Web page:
IN the modern two-room apartment the bedroom usually folds into the wall and the bed comes out from a well constructed, airy closet. The bedroom is used at least half of the twenty-four hours, and the kitchen is used less than ten per cent of this time. The logical thing to eliminate first then, is the kitchen.

The new style of kitchen is “compressed” as much as possible into the small space behind these mahogany doors. It is not even necessary to enter another room or go on the porch for the refrigerator, as that is very snugly cared for under the supply cabinet. The cabinets are made of steel, white enameled. The enamel is baked on to stay, and should surely be sanitary.

The “kitchens” come to the purchaser complete, including either an electric stove or gas stove, and a fireless cooker. The recess for the stove is porcelain enamel lined over walls that have an air space and are insulated with asbestos to eliminate all radiation of heat. The compartments are perfectly ventilated by connection with a flue in the wall. This connection can be made easily.

EVER READY MUCILAGE

THE comparatively few times that the average person uses mucilage does not reconcile him to buying a whole jar.

for ten or twenty-five cents, only to find that when he wishes to use it again it has dried up.

The newest kind of mucilage comes in sticks and leaves. It is put up in jars, or in little books, the “pages” of which are mucilage. By simply moistening the sticks or leaves they are ready immediately for use.

EXIT THE HOT WATER BAG

“DON’T use a hot water bag for that pain” is the latest admonition. “Use an electric pad instead.” All you have to do is to attach a plug to your electric light socket, and almost immediately you have the soothing heat right on the sore spot. The pad can’t leak as does, all too frequently, the hot water bag. Time doesn’t have to be taken to get the water and fill the bag.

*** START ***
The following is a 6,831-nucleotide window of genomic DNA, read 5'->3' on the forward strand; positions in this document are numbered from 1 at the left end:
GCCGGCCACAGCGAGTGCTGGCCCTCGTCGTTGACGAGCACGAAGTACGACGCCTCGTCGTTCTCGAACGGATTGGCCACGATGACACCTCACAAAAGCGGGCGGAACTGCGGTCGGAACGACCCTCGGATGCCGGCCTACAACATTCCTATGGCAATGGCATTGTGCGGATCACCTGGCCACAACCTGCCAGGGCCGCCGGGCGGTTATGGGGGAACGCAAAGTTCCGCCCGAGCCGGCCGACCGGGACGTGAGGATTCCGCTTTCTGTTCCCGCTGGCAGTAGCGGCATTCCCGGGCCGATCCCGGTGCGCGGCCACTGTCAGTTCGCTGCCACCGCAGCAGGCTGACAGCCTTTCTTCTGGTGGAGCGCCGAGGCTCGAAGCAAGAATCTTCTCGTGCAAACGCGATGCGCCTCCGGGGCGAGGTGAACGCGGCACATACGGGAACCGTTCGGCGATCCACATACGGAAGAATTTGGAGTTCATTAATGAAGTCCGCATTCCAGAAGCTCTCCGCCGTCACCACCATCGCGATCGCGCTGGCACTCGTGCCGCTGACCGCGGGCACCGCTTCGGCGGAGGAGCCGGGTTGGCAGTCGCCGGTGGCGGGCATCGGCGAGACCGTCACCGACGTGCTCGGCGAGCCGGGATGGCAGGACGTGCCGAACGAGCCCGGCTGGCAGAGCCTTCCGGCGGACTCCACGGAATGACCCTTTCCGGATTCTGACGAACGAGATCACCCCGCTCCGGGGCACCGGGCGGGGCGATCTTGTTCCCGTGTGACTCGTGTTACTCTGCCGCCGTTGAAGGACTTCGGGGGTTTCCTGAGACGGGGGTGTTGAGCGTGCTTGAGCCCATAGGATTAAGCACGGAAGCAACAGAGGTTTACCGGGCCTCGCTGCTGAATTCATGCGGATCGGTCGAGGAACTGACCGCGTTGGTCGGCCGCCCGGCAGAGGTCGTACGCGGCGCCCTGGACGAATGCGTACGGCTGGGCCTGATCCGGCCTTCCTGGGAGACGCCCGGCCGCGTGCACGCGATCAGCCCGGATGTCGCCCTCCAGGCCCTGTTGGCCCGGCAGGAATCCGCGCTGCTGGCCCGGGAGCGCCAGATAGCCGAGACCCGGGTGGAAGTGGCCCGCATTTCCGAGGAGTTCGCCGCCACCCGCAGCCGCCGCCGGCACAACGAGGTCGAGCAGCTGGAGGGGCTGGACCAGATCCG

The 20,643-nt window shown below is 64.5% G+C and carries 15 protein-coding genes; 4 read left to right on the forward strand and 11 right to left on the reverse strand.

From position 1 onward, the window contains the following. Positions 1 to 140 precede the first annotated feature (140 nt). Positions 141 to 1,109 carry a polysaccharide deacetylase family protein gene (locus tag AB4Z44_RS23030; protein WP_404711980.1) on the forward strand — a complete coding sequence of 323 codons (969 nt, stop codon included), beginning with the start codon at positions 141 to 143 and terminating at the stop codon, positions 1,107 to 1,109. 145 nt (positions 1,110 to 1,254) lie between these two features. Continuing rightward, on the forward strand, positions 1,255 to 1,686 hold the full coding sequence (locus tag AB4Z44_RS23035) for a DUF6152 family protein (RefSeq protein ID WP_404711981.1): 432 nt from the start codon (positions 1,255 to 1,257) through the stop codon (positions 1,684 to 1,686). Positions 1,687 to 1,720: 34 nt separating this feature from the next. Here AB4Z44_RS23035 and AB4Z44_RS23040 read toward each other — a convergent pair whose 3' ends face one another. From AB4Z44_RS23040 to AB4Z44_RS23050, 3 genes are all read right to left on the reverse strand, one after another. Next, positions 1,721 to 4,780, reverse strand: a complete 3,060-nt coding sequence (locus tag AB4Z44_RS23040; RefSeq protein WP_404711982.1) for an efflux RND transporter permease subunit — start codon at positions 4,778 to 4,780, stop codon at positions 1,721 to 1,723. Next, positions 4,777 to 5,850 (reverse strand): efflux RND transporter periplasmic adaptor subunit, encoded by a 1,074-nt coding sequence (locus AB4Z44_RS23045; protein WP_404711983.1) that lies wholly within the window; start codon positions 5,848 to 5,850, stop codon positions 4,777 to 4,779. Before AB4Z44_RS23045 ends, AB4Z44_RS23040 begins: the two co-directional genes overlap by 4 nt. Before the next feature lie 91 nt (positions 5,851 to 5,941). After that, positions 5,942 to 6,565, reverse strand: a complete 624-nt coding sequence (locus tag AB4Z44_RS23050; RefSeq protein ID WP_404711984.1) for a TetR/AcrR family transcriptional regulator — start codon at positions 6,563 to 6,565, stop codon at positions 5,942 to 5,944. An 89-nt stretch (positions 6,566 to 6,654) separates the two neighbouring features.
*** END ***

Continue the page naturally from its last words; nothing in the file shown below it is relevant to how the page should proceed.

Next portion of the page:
SQUEEZER TO HASTEN JELLY MAKING

THE time required for making jelly can be greatly lessened by the use of a squeezing device to hasten the extraction of the juice. As jelly is made ordinarily, the fruit is cooked and then the juice is allowed to drain through the bag over night; this makes a two-day operation, gives opportunity for dirt to get into the juice, and requires considerable labor. By the use of the squeezer the juice may be extracted within a few minutes after the cooking is complete, and the operation completed the same day; in addition, the juice is more completely extracted than is possible by draining. A thick cotton or wool cloth should be used with the squeezer to prevent “cloudy” jelly.

LITTLE SCALE WITH BIG CAPACITY

‘”THIS little scale is for grown-ups and babies too. A glance down shows the correct weight instantly. It is small enough to be kept in the most diminutive bathroom. The scale operates on the mechanical principle of the automobile speedometer, and a revolving dial clearly marked with the regular graduations is enclosed in glass.

FIRST AID TO MOVERS